Small parties may face hard times in October's local elections if a proposed ban on party unions is approved.
Parliament last week adopted amendments to the law on local elections that would forbid groups of individual candidates joining forces and running without being represented by a party. The amendments have been sent to President Arnold Ruutel for approval.
Independent candidates will still be permitted to run for election, but they will not be able to join together on a single list like party-affiliated candidates do.
Some opposition MPs say the amendments are unconstitutional.
Tiit Toomsalu, chairman of the Estonian Social Democratic Labor Party, the lead party in Parliament fighting the changes, says local governments must be allowed to choose their own election formats. He says his arguments are backed by the European Charter of Local Government, which Estonia has joined.
In addition, Toomsalu said that the party system is not developed enough to ban electoral unions.
"Party identity is not yet that strong here and people often prefer to choose from concrete (individual) candidates," said Toomsalu.
Toomsalu said he sent a letter to Ruutel last week asking him to veto the amendments. The president's decision is due April 17.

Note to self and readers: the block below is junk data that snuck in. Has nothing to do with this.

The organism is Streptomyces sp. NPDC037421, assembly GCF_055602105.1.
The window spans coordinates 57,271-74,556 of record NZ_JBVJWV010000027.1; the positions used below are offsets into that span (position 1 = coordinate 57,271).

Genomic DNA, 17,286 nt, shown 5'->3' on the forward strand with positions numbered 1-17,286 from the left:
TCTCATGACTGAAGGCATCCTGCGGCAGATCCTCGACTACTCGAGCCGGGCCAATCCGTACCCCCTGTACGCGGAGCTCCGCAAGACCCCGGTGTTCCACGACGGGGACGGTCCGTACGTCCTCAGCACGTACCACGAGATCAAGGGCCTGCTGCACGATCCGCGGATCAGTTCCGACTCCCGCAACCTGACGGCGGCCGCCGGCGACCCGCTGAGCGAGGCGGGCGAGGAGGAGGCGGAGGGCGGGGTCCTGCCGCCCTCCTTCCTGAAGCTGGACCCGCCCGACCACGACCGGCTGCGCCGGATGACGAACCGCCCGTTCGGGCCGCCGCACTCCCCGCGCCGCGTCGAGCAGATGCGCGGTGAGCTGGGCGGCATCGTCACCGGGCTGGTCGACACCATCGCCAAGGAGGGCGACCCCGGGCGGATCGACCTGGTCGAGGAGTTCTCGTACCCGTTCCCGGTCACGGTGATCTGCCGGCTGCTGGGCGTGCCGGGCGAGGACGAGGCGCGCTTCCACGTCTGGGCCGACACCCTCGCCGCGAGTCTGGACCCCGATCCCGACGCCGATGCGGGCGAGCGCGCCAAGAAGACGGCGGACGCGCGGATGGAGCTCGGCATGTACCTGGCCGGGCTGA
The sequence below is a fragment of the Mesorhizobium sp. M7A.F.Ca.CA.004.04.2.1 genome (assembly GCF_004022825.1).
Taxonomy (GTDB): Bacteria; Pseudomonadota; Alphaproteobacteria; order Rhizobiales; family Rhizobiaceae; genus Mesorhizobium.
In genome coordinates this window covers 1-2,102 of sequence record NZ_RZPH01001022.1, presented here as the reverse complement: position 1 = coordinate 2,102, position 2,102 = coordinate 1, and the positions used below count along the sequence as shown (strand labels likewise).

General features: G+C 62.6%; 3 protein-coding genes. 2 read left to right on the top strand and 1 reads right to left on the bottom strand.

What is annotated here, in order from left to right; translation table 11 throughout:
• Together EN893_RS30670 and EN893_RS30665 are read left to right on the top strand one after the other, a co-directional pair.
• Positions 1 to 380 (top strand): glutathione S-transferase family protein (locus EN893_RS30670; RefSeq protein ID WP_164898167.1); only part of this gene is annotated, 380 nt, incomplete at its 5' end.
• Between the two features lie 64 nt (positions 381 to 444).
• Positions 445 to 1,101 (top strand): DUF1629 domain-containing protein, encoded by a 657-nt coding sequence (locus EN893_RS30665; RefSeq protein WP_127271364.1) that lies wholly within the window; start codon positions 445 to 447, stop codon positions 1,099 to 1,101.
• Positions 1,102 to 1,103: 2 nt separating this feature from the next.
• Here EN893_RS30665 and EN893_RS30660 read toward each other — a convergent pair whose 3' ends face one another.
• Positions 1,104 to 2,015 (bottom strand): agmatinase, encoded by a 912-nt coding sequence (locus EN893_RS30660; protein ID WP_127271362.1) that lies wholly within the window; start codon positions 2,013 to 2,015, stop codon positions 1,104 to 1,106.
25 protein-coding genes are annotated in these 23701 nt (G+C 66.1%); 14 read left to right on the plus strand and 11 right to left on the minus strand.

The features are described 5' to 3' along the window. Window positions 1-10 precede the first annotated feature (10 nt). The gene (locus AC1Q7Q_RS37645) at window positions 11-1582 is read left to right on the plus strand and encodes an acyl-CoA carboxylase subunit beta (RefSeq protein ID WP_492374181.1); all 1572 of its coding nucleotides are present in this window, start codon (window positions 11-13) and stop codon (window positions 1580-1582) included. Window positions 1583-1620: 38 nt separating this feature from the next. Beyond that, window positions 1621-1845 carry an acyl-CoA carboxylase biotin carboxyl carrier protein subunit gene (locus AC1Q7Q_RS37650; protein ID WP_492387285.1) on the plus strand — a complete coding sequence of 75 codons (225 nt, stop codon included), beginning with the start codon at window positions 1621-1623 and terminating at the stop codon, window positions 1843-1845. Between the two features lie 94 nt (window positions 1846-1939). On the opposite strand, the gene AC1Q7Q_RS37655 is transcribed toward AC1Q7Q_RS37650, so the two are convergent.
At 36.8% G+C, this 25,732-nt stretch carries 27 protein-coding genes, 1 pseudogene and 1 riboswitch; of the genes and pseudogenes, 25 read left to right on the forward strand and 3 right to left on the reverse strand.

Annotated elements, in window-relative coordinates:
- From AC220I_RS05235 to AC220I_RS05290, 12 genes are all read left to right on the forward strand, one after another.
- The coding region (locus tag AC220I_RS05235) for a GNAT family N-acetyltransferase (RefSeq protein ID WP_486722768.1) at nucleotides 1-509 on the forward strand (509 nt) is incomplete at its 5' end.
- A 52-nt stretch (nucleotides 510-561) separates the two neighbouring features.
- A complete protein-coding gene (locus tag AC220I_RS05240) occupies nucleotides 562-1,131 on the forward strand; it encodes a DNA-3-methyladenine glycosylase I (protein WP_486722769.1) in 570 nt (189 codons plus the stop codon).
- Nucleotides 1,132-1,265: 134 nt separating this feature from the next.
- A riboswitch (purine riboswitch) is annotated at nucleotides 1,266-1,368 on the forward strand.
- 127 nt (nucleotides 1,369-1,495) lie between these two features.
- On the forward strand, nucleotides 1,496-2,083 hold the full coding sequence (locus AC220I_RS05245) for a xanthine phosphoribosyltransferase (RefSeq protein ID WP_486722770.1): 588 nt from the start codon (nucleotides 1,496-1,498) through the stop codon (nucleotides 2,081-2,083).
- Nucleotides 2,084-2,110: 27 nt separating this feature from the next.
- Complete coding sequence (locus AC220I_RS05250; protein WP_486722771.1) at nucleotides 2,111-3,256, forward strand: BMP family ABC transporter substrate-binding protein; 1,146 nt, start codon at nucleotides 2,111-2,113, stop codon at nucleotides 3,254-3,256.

Other parties opposing the amendments include the Democratic Party, the Christian People's Party, the Russian Party in Estonia and the Russian Unity Party.
Even the Moderates, one of the largest parties in the country, consider a ban on electoral unions a premature step.
The Moderates presented a compromise, but it did not find support in Parliament.
"The electoral unions could carry on in smaller county districts with more than 5,000 residents," said Olari Koppel, a spokesman for the Moderates.
The average population of most county districts is about 1,500 people. Only 40 county districts have over 5,000 residents. A party in Estonia must have at least 1,000 members.
But possibly a way around the law has already been found.
Mihkel Tiks, a local government officeholder in Loksa, says he will create the Local Elections Party, an alternative political union conceived especially for the October elections, if the president approves the amendments.
Tiks and colleague Oleg Gogin said in a written statement released on April 7 that the amendments were simply an attempt by large parties to nudge competitors out of local elections.